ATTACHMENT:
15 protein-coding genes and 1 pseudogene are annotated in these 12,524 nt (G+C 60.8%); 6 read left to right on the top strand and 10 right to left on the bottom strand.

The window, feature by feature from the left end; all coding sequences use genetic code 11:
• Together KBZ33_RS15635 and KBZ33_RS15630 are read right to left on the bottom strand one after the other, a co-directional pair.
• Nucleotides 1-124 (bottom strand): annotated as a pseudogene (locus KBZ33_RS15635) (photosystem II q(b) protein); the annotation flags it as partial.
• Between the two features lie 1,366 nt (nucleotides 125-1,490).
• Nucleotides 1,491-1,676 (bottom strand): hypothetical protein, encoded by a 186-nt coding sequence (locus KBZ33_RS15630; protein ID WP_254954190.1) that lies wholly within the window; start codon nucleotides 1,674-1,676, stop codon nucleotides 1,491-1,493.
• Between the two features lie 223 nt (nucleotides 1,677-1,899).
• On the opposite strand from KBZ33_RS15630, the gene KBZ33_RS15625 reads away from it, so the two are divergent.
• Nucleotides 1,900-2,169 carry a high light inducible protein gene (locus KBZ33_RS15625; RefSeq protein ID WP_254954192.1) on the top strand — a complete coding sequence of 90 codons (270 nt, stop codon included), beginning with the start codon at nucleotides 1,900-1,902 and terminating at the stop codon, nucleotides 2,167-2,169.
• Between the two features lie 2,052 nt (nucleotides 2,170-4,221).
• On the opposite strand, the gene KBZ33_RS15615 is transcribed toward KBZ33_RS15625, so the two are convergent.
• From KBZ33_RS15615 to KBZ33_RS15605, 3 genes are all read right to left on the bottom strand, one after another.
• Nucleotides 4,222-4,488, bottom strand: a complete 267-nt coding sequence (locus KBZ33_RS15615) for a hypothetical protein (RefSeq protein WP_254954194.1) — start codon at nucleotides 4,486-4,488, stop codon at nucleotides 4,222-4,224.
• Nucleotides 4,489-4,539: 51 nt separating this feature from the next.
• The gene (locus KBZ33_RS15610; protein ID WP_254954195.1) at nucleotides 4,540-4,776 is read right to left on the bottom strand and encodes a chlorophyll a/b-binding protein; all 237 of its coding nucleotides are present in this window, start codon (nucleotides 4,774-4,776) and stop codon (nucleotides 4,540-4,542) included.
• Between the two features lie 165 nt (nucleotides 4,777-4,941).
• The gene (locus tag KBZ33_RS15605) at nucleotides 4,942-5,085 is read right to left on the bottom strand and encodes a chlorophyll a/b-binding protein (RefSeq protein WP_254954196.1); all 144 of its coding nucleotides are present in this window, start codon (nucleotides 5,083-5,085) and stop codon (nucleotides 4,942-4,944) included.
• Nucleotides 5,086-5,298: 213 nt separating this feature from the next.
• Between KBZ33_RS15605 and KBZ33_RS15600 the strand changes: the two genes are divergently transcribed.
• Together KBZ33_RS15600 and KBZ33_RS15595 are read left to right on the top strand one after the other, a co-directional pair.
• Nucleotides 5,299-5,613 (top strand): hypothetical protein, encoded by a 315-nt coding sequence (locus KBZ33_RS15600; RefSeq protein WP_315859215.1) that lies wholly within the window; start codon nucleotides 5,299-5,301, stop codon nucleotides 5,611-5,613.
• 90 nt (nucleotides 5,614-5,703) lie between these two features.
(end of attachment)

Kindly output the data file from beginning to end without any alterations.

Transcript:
15 protein-coding genes and 1 pseudogene are annotated in these 12,524 nt (G+C 60.8%); 6 read left to right on the top strand and 10 right to left on the bottom strand.

The window, feature by feature from the left end; all coding sequences use genetic code 11:
• Together KBZ33_RS15635 and KBZ33_RS15630 are read right to left on the bottom strand one after the other, a co-directional pair.
• Nucleotides 1-124 (bottom strand): annotated as a pseudogene (locus KBZ33_RS15635) (photosystem II q(b) protein); the annotation flags it as partial.
• Between the two features lie 1,366 nt (nucleotides 125-1,490).
• Nucleotides 1,491-1,676 (bottom strand): hypothetical protein, encoded by a 186-nt coding sequence (locus KBZ33_RS15630; protein ID WP_254954190.1) that lies wholly within the window; start codon nucleotides 1,674-1,676, stop codon nucleotides 1,491-1,493.
• Between the two features lie 223 nt (nucleotides 1,677-1,899).
• On the opposite strand from KBZ33_RS15630, the gene KBZ33_RS15625 reads away from it, so the two are divergent.
• Nucleotides 1,900-2,169 carry a high light inducible protein gene (locus KBZ33_RS15625; RefSeq protein ID WP_254954192.1) on the top strand — a complete coding sequence of 90 codons (270 nt, stop codon included), beginning with the start codon at nucleotides 1,900-1,902 and terminating at the stop codon, nucleotides 2,167-2,169.
• Between the two features lie 2,052 nt (nucleotides 2,170-4,221).
• On the opposite strand, the gene KBZ33_RS15615 is transcribed toward KBZ33_RS15625, so the two are convergent.
• From KBZ33_RS15615 to KBZ33_RS15605, 3 genes are all read right to left on the bottom strand, one after another.
• Nucleotides 4,222-4,488, bottom strand: a complete 267-nt coding sequence (locus KBZ33_RS15615) for a hypothetical protein (RefSeq protein WP_254954194.1) — start codon at nucleotides 4,486-4,488, stop codon at nucleotides 4,222-4,224.
• Nucleotides 4,489-4,539: 51 nt separating this feature from the next.
• The gene (locus KBZ33_RS15610; protein ID WP_254954195.1) at nucleotides 4,540-4,776 is read right to left on the bottom strand and encodes a chlorophyll a/b-binding protein; all 237 of its coding nucleotides are present in this window, start codon (nucleotides 4,774-4,776) and stop codon (nucleotides 4,540-4,542) included.
• Between the two features lie 165 nt (nucleotides 4,777-4,941).
• The gene (locus tag KBZ33_RS15605) at nucleotides 4,942-5,085 is read right to left on the bottom strand and encodes a chlorophyll a/b-binding protein (RefSeq protein WP_254954196.1); all 144 of its coding nucleotides are present in this window, start codon (nucleotides 5,083-5,085) and stop codon (nucleotides 4,942-4,944) included.
• Nucleotides 5,086-5,298: 213 nt separating this feature from the next.
• Between KBZ33_RS15605 and KBZ33_RS15600 the strand changes: the two genes are divergently transcribed.
• Together KBZ33_RS15600 and KBZ33_RS15595 are read left to right on the top strand one after the other, a co-directional pair.
• Nucleotides 5,299-5,613 (top strand): hypothetical protein, encoded by a 315-nt coding sequence (locus KBZ33_RS15600; RefSeq protein WP_315859215.1) that lies wholly within the window; start codon nucleotides 5,299-5,301, stop codon nucleotides 5,611-5,613.
• 90 nt (nucleotides 5,614-5,703) lie between these two features.